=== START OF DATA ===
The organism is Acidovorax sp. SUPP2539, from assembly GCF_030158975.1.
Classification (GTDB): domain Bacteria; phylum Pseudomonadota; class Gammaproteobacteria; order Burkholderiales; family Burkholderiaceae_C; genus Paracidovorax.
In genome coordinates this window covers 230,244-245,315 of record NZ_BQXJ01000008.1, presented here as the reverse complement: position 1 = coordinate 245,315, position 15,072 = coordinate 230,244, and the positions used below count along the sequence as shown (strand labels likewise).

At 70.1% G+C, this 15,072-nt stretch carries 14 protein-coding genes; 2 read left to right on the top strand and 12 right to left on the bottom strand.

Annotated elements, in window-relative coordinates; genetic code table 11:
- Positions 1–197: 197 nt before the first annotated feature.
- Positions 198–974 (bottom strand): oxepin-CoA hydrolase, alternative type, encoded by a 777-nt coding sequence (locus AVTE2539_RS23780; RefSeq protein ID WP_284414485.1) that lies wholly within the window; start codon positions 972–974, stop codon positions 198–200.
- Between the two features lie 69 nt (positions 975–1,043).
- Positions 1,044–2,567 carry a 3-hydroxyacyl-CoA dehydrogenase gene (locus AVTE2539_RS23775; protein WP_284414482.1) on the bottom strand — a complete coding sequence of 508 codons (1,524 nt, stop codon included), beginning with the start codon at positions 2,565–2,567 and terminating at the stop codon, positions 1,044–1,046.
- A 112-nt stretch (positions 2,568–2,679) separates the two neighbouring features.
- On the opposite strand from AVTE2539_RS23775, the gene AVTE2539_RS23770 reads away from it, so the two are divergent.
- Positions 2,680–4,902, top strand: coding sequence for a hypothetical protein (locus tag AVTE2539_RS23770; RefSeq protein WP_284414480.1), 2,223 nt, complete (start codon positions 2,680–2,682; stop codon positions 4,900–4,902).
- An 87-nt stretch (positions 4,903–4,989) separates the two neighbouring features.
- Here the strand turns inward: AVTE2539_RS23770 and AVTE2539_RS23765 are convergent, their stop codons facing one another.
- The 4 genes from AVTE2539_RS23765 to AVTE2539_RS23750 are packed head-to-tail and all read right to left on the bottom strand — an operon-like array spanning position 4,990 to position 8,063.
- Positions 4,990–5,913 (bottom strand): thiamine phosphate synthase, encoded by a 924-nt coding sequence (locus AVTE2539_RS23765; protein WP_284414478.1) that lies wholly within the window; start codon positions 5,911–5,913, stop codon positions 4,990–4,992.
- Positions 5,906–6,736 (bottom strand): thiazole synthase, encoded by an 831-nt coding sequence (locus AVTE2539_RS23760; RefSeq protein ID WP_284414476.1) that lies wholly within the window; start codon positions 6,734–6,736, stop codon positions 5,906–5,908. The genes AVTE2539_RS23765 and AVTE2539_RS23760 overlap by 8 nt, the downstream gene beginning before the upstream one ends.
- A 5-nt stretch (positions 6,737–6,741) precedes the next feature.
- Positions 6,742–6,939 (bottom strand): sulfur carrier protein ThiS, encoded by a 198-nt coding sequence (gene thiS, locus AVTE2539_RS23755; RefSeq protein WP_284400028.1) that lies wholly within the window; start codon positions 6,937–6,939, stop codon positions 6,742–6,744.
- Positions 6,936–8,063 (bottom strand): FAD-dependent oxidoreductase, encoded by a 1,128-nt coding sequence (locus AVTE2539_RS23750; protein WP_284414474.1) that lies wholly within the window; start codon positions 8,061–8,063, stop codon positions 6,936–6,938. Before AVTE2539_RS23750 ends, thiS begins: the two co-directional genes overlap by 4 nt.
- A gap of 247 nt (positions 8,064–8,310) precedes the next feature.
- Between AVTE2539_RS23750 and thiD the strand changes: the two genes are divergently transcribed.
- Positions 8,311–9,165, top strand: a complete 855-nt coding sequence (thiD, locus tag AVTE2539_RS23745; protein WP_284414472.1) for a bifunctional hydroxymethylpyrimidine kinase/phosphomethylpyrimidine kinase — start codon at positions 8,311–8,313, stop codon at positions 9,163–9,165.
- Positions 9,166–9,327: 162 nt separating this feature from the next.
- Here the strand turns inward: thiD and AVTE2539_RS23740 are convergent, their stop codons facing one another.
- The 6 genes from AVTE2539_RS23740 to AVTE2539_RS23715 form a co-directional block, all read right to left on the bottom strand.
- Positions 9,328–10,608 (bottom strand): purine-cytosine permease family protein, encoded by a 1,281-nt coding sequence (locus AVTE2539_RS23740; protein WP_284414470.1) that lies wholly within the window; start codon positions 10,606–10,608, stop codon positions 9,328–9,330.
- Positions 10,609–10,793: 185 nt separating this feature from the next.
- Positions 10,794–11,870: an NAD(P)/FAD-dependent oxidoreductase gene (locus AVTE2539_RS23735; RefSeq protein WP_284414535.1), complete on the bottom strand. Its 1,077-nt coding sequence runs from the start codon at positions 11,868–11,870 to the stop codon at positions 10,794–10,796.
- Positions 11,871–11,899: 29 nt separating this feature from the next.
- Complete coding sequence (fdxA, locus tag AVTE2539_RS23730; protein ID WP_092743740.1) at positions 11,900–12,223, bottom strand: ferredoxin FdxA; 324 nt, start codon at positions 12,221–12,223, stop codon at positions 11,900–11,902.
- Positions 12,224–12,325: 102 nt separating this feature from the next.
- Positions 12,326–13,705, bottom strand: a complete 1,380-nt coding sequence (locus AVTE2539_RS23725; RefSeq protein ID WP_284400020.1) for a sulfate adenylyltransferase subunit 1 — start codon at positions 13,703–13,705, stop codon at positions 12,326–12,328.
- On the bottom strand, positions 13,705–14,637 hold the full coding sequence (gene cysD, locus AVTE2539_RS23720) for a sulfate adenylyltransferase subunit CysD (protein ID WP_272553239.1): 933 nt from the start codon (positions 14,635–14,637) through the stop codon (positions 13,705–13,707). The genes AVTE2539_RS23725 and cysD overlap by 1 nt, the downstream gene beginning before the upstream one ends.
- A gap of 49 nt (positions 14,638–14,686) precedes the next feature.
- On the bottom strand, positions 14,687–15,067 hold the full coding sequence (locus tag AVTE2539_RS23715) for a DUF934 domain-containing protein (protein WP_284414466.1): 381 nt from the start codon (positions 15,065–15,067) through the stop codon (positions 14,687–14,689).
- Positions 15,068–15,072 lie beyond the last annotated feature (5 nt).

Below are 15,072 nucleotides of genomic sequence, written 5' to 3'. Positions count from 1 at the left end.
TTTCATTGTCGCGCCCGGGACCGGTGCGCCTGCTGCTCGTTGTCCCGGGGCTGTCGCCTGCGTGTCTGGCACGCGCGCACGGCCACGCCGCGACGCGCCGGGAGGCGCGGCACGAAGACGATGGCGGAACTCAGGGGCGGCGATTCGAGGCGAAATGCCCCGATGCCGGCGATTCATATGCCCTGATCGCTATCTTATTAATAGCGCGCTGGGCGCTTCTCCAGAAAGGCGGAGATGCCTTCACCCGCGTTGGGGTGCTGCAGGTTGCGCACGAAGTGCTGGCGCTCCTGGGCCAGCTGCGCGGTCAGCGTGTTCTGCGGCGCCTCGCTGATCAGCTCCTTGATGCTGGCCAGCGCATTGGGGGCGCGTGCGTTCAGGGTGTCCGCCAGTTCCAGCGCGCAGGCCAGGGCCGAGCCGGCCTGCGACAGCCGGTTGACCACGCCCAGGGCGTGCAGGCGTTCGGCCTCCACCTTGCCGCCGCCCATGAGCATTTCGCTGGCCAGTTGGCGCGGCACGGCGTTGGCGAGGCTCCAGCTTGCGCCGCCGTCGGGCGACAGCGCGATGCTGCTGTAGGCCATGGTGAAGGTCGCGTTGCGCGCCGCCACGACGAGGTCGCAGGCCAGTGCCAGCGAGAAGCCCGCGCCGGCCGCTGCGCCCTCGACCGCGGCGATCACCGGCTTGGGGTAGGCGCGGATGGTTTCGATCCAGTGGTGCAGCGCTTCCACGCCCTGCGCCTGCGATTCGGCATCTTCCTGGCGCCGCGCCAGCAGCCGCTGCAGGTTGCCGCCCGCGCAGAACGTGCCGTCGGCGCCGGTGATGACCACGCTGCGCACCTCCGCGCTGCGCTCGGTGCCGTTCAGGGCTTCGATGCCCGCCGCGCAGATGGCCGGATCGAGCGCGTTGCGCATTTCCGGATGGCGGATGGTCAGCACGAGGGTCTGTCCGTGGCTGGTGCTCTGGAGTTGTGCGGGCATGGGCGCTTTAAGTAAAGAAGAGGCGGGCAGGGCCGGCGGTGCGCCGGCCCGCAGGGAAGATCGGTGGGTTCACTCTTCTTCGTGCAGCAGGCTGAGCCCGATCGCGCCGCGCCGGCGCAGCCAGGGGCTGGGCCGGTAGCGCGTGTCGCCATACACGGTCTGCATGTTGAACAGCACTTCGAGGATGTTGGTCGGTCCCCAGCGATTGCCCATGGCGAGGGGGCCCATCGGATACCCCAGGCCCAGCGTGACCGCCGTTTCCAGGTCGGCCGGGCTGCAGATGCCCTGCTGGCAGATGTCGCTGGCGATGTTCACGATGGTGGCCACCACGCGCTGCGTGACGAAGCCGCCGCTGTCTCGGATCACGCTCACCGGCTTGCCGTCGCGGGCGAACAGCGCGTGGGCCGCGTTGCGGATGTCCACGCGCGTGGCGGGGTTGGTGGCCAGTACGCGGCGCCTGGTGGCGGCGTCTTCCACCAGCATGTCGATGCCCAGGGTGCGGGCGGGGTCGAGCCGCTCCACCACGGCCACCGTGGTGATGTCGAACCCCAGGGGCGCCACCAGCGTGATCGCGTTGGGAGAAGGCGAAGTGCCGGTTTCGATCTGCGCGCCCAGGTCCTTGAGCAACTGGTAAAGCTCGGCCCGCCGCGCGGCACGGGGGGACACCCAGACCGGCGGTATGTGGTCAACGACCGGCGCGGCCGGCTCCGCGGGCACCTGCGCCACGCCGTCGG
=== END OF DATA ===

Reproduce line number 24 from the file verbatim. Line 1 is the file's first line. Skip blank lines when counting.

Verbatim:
- Positions 9,166–9,327: 162 nt separating this feature from the next.